Lisa Wittorff, the director of the Services for Students with Children program, has watched hundreds of student-parents struggle to graduate: “I see parents who are doing everything possible. They are running from classes to daycare, to jobs and back to the library. At the very least states could count college effort as work effort – and provide fulltime childcare support.” Yet recent research from the Institute for Women’s Policy Research reveals that funding for day care centers has declined since 2002 at universities and community colleges. “It makes no sense,” Shanda a thirty-four year old mother declared after losing childcare support. “This is my fourth try going back (to get a college degree). I want my sons to see that you can succeed. But if I don’t have a safe place to leave them, how am I supposed to show them that?”

    Supporting Mothers in College Builds Social Equity 

    A college education is the surest pathway out of poverty, especially as the demand for a more educated workforce accelerates. Of equal value to American society, attending college gives low-income students the chance to explore and develop their talents and interests, helping them set a positive example for their children and pass on new connections and skills.

    Yet these valuable effects are not possible unless poor parents who undertake college studies can gain access to reliable family support services. Childcare and income supplements to pay costs of housing and food are essential to the success of these doubly burdened student parents. Providing the necessary supports is a short-term cost to society, but this kind of social investment stretches far into the future. Beyond providing immediate help to individual students and their families, supporting poor students who study for a better future builds a more educated and equitable nation for all Americans.

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    Lisa Dodson is a Research Professor Emerita at Boston College. Dodson’s area of focus is anti-poverty research and policy – particularly the effects of poverty on mothers and children. This has included 20 years teaching courses about inequality, low-wage work and welfare policy; action-research projects that always include participation of low-income mothers/families; and working with organizations toward presenting evidence to affect state/federal policy, including: 9to5 (National Organization of Working Women), Service Employees International Union, Family Values at Work and now in Portland Oregon, the Oregon Women’s Equity Coalition and the Portland State University Services for Student Parents. Her work was originally published in conjunction with Scholars Strategy Network.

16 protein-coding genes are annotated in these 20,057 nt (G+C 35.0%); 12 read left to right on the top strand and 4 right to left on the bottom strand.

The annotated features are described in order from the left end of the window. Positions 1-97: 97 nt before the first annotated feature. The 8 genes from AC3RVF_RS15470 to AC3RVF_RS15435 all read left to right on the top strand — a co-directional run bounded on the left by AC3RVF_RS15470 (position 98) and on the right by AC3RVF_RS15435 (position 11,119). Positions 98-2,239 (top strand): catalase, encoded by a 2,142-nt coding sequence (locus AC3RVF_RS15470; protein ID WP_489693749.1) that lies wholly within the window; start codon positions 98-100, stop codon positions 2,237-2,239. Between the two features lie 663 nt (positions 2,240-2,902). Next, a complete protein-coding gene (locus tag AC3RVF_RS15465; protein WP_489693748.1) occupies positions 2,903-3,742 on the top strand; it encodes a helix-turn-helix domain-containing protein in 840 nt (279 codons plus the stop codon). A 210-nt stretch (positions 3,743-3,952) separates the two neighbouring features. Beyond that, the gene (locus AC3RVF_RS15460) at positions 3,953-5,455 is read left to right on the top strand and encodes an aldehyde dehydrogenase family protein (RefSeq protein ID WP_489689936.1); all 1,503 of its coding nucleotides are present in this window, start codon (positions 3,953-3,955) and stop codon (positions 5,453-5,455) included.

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    How Social Workers Can Practice Trauma-Informed Care

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    Sponsored Article by Adelphi University

    Over the past few decades, there has been increasing recognition of the widespread and profound impact of trauma on individuals and communities. The results of an international mental health survey suggest that traumatic events have affected over 70 percent of the population, and can lead to prolonged physical and psychological harm.

    These findings have transformed the field of social work, shifting the focus of education and training onto practices that recognize, support, and empower survivors of trauma. Referred to as “trauma-informed care,” this framework is especially important for social work professionals who have a high likelihood of encountering people with a history of trauma in practice settings.

    Expanding the Definition of Trauma

    Trauma-informed care starts with an understanding of the intricacies of trauma, and how it impacts individuals and communities. According to the Substance Abuse and Mental Health Services Administration (SAMHSA), “trauma results from an event, series of events, or set of circumstances that is experienced by an individual physically or emotionally harmful or life threatening and that has lasting adverse effects on the individual’s functioning and mental, physical, social, emotional, or spiritual well-being.”

    For most people, the concept of trauma conjures up images of soldiers who have survived violent combat. Others may think about people who have been exposed to physical abuse, sexual assault or natural disasters. While these are some of the most distressing experiences that an individual can endure, trauma isn’t defined by an extreme event—it’s what the event means to the individual.

    Trauma-informed social workers must take the time to understand a person’s unique perception and response to an event, taking into account the complex layers of identity, power, and oppression that contribute to trauma. Adopting this framework, researchers have expanded the definition of trauma to include the following categories:

    • Complex trauma: The result of being exposed to repeated, ongoing, or simultaneous traumatic events, such as chronic neglect from a caregiver or long-term exposure to war conflict.